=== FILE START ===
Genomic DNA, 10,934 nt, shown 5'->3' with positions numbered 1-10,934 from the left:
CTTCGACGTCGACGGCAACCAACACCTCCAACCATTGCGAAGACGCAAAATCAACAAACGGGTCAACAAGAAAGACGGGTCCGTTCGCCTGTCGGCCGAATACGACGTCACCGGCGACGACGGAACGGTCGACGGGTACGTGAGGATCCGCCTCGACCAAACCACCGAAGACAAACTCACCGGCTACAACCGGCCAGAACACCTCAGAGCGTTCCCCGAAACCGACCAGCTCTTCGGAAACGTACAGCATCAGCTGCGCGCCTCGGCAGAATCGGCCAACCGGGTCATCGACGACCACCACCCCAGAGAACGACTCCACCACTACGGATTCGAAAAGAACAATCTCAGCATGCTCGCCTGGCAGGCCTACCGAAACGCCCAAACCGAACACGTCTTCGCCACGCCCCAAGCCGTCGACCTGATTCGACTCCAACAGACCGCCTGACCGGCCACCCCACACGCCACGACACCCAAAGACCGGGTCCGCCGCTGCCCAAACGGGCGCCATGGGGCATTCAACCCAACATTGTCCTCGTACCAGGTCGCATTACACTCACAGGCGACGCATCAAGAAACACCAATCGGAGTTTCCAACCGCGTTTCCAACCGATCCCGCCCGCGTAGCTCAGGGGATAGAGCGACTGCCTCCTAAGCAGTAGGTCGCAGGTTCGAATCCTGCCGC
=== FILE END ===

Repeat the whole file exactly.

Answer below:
Genomic DNA, 10,934 nt, shown 5'->3' with positions numbered 1-10,934 from the left:
CTTCGACGTCGACGGCAACCAACACCTCCAACCATTGCGAAGACGCAAAATCAACAAACGGGTCAACAAGAAAGACGGGTCCGTTCGCCTGTCGGCCGAATACGACGTCACCGGCGACGACGGAACGGTCGACGGGTACGTGAGGATCCGCCTCGACCAAACCACCGAAGACAAACTCACCGGCTACAACCGGCCAGAACACCTCAGAGCGTTCCCCGAAACCGACCAGCTCTTCGGAAACGTACAGCATCAGCTGCGCGCCTCGGCAGAATCGGCCAACCGGGTCATCGACGACCACCACCCCAGAGAACGACTCCACCACTACGGATTCGAAAAGAACAATCTCAGCATGCTCGCCTGGCAGGCCTACCGAAACGCCCAAACCGAACACGTCTTCGCCACGCCCCAAGCCGTCGACCTGATTCGACTCCAACAGACCGCCTGACCGGCCACCCCACACGCCACGACACCCAAAGACCGGGTCCGCCGCTGCCCAAACGGGCGCCATGGGGCATTCAACCCAACATTGTCCTCGTACCAGGTCGCATTACACTCACAGGCGACGCATCAAGAAACACCAATCGGAGTTTCCAACCGCGTTTCCAACCGATCCCGCCCGCGTAGCTCAGGGGATAGAGCGACTGCCTCCTAAGCAGTAGGTCGCAGGTTCGAATCCTGCCGC